In partnership with the Archaeological Society of Southern Florida, the Deering Estate presents a free lecture on the 2nd Thursday of each month at 7:00 pm. The September lecture is «Highway through Hell: The Making of Loop Road and the Tamiami Trail.» Lectures are held in the Visitor Center Theatre.
It's been 100 years since the idea was born by a captain named Jaudon and later a baron named Baron. But it's much more than that, in fact it could be one of the most complex transportation phenomena in United States history.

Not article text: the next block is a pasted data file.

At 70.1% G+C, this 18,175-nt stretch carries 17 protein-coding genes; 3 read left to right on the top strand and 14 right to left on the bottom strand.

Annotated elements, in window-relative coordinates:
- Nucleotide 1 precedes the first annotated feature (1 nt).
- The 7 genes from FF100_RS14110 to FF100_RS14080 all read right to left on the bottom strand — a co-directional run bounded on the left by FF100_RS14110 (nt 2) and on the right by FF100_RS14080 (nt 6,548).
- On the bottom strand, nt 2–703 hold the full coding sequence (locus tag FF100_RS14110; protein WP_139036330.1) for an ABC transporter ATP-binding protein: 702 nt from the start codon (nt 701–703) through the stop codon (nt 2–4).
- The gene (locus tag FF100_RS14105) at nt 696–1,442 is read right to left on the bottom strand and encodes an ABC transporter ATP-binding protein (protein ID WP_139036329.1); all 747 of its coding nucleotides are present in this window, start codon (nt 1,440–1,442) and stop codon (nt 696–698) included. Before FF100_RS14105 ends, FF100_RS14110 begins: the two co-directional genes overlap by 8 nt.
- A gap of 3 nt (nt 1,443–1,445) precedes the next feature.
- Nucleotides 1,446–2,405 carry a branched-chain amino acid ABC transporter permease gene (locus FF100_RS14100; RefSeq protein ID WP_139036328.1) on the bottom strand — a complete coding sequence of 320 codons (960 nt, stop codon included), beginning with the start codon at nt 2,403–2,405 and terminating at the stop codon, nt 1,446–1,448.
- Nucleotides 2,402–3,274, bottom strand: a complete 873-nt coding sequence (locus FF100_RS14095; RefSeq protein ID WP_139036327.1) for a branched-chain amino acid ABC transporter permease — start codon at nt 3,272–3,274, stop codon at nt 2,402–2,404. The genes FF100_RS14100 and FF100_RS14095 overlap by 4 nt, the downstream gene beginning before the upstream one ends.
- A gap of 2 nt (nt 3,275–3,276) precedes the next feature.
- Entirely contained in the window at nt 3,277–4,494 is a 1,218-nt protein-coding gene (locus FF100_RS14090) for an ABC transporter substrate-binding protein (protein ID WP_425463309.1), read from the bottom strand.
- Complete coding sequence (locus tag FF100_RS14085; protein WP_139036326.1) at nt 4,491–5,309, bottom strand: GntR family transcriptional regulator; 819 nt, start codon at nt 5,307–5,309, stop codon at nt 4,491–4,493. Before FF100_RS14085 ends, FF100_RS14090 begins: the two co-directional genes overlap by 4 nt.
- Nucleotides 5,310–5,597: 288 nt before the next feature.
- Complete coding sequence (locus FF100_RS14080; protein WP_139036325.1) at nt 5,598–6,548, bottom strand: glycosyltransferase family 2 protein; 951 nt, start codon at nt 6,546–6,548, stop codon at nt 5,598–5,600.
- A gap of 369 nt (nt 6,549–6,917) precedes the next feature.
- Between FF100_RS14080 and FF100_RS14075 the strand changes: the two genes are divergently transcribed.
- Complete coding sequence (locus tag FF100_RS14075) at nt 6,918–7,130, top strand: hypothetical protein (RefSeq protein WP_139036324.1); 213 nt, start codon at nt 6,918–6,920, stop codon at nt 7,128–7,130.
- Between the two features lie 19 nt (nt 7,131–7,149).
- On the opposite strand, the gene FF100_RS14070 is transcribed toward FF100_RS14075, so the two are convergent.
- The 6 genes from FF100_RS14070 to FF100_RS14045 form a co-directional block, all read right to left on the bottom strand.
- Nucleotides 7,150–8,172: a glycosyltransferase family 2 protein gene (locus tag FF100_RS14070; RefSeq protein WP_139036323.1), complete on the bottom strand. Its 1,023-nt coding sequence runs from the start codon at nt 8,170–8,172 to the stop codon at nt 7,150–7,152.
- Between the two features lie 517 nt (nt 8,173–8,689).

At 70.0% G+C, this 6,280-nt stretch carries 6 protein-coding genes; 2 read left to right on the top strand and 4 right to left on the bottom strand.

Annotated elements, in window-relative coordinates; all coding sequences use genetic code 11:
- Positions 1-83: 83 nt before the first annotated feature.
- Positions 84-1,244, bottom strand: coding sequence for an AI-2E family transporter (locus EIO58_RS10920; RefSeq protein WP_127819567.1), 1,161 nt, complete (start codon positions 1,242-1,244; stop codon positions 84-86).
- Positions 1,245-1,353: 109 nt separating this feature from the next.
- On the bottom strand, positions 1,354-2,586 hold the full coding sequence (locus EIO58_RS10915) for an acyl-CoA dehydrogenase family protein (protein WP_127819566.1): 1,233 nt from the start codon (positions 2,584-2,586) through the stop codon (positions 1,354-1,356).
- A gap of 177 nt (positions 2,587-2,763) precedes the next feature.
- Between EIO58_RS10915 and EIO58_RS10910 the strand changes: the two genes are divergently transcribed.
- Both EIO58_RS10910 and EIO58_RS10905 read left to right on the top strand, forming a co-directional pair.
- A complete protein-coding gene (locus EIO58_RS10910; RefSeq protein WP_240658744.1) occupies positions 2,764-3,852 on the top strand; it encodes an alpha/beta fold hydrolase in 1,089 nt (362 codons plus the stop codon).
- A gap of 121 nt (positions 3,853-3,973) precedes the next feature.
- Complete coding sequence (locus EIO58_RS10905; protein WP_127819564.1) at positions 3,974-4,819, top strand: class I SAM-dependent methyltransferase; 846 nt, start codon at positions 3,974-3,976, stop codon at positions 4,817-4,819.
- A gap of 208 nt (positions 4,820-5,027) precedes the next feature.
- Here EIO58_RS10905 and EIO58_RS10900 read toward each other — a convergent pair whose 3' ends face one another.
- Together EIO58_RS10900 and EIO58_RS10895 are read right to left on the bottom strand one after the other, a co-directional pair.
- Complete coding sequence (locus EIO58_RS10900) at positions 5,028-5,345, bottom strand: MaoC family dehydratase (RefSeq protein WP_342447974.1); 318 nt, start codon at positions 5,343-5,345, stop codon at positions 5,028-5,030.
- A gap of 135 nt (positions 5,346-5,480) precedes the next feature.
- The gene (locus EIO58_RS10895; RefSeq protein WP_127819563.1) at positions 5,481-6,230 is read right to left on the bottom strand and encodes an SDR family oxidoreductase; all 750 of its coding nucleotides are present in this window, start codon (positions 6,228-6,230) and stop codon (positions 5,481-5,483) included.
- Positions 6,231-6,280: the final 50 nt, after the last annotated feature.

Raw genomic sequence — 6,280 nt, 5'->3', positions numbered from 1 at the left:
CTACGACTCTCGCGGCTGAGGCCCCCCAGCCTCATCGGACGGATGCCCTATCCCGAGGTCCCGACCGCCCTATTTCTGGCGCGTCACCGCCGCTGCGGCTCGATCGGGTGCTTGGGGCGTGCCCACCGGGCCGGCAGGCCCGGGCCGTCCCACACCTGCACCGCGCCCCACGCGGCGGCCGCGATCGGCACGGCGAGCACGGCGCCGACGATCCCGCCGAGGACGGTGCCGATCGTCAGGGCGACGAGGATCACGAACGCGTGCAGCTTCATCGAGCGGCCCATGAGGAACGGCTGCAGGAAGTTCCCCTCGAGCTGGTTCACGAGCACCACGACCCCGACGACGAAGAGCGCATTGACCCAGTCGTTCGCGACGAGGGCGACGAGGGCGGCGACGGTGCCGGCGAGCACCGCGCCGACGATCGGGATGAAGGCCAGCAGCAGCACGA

Cesar Becerra, South Florida historian and «Everglades Evangelist» (Miami Herald 1997), will talk about the Miami to Marco Highway as it was once, albeit briefly, known. Later changed to the Ta-Miami Trail and later still just the Tamiami Trail, Becerra will weave hearsay and history while showing some newly-found images from his and other collections. Becerra is slowly working on a fiction-based historical novel focusing on the Loop Road. He has made a name for himself as a bona fide Everglades historian, consulting on a bevy of projects the latest of which will one day air on PBS nationally. In 1996 he was bestowed the Angel Heart award from the Florida Federation of Women's Clubs for his publishing of the Everglade magazine and illuminating the important contributions that the Federation played in protecting wild lands in Florida and giving birth to Everglades National Park. He is the past caretaker of the Woman's Club of Coconut Grove, where quite a bit of the early conservation fight to protect Paradise Key, later known as Royal Palm State Park, was tackled. After the passing of Marjory Stoneman Douglas, Becerra was asked to write her official obituary in the Florida Historical Quarterly. He is a lead consultant of Everglades collections for FIU's Green Library where most of his findings, memorabilia and research now reside for public access. Becerra has interviewed countless Everglades pioneers and has paddled the Ten Thousand Islands from Everglades City to Flamingo and straight through them in a rare crossing after Hurricane Gordon from Tamiami Trail to Pa-Hay-Okee Overlook. Although he has been seen crossing Alligator Alley from time to time, he favors the slow, methodical ebb and flow of the Tamiami Trail as one of the best ways to cross the state.